From the viewpoint of thermodynamics, open systems can maintain themselves in a state of high statistical improbability, of order and organization.
According to the second principle of thermodynamics, the general trend of physical processes is toward increasing entropy, i.e., states of increasing probability and decreasing order. Living systems maintain themselves in a state of high order and im- probability, or may even evolve toward increasing differentiation and organization as is the case in organismic development and evolution. The reason is given in the expanded entropy function of Prigogine. In a closed system, entropy always increases according to the Clausius equation:
dS ≥ 0 (6.1)
In an open system, in contrast, the total change of entropy can be written according to Prigogine:
deS denoting the change of entropy by import, dtS the production of entropy due to irreversible processes in the system, such as chemical reactions, diffusion, heat transport, etc. The term dtS is always positive, according to the second principle; dS, entropy transport, may be positive or negative, the latter, e.g., by import of matter as potential carrier of free energy or “negative entropy.” This is the basis of the negentropic trend in organismic systems and of Schrodinger’s statement that “the organism feeds on negative entropy.”
More complex open-system models, approximating biological problems, have been developed and analyzed by Burton, Rashev- sky, Hearon, Reiner, Denbigh and other authors. In recent years, computerization has been widely applied for the solution of sets of numerous simultaneous equations (frequently nonlinear) (e.g., Franks, 1967; B. Hess and others) and for the simulation of complex open-system processes in physiological problems (e.g., Zerbst and coworkers; 1963 ff.). Compartment theory (Rescigno and Segre, 1967; Locker, 1966b) provides sophisticated methods for cases where reactions take place not in a homogenous space but in subsystems partly permeable to the reactants, as is the case in industrial systems and obviously many processes in the cell.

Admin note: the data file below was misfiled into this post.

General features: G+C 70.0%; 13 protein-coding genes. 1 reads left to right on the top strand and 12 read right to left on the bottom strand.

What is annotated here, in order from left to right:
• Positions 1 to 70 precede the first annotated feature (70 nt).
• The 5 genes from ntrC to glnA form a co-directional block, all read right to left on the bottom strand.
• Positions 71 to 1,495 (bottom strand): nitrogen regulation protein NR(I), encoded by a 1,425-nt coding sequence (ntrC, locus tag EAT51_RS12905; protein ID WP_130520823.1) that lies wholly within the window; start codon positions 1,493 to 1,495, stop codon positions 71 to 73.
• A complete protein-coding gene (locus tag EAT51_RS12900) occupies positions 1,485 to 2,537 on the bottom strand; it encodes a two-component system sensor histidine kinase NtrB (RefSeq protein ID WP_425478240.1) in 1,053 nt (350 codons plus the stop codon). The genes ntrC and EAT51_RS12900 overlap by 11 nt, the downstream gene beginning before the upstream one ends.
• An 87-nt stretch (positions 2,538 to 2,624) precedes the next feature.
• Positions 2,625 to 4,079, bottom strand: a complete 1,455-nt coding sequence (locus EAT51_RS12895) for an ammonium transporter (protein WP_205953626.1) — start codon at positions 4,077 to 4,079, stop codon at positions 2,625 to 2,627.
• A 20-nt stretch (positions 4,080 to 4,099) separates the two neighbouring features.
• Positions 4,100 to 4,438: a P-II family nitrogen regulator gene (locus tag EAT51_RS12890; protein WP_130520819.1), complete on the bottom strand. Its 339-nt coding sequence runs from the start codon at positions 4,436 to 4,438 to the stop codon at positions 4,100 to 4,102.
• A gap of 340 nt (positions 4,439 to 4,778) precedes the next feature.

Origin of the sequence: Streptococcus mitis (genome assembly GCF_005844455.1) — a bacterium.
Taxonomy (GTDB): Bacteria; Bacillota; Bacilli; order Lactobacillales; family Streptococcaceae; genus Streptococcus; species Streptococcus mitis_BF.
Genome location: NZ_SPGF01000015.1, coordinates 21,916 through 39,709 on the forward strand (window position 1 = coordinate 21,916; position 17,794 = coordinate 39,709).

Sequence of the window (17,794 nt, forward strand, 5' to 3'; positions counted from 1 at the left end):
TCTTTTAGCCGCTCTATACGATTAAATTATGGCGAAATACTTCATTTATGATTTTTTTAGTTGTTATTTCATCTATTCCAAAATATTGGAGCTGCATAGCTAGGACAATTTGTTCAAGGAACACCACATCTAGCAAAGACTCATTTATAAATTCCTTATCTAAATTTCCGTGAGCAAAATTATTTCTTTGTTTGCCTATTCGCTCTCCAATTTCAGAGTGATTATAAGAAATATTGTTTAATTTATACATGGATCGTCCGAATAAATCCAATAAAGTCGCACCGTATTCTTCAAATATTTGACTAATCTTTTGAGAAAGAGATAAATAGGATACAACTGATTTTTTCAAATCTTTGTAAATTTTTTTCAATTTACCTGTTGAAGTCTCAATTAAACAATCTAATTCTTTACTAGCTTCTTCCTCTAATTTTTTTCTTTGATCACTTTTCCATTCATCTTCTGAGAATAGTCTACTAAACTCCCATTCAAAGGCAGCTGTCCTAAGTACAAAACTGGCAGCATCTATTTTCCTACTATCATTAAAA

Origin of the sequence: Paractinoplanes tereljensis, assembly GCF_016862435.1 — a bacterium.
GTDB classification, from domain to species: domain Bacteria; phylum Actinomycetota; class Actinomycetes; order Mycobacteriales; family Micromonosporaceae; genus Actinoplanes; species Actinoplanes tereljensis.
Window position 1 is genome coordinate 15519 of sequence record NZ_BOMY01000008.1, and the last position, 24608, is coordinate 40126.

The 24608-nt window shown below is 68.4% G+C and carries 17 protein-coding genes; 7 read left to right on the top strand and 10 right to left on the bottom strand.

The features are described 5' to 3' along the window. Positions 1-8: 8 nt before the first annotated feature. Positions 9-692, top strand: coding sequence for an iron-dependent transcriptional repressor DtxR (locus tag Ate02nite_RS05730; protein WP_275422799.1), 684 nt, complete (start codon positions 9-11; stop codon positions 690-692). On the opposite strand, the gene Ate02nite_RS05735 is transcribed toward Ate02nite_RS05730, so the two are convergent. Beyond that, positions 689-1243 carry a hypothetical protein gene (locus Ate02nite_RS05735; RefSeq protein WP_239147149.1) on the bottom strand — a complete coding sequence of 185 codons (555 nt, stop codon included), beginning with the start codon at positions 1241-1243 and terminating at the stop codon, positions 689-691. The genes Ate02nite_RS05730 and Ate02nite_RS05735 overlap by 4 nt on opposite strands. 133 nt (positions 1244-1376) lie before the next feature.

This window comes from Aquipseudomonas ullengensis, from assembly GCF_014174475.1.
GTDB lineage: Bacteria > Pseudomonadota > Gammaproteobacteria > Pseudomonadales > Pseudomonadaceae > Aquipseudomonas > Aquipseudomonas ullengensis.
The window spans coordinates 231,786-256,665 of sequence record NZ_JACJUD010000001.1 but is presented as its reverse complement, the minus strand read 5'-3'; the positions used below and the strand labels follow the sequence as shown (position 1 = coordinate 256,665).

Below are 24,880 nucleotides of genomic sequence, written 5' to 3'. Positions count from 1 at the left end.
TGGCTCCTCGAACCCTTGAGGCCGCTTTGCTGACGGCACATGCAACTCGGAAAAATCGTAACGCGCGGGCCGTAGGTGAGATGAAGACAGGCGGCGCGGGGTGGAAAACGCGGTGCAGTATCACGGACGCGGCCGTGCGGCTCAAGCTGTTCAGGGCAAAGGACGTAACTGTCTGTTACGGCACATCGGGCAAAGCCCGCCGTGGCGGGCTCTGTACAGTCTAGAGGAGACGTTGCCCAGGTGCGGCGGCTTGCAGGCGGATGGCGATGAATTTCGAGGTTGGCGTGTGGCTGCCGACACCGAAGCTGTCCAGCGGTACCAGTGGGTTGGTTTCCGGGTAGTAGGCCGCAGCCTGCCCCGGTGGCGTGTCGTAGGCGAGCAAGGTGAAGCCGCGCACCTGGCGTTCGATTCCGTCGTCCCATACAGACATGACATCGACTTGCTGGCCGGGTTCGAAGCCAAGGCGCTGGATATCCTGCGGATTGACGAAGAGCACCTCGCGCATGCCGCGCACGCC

As can be seen, open systems compared with conventional closed systems show characteristics which seem to contradict the usual physical laws, and which were often considered as vitalistic characteristics of life, i.e., as a violation of physical laws, explainable only by introducing soul-like or entelechial factors into the organic happening. This is true of the equifinality of organic regulations, if, for example, the same “goal,” a normal organism, is produced by a normal, a divided, two fused ova, etc. In fact, this was the most important “proof of vitalism” according to Driesch. Similarly, the apparent contradiction of the trend toward increase of entropy and disorder in physical nature, and the negentropic trend in development and evolution were often used as vitalistic arguments. The apparent contradictions disappear with the expansion and generalization of physical theory to open systems.
Source: Bertalanffy Ludwig Von (1969), General System Theory: Foundations, Development, Applications, George Braziller Inc.; Revised edition.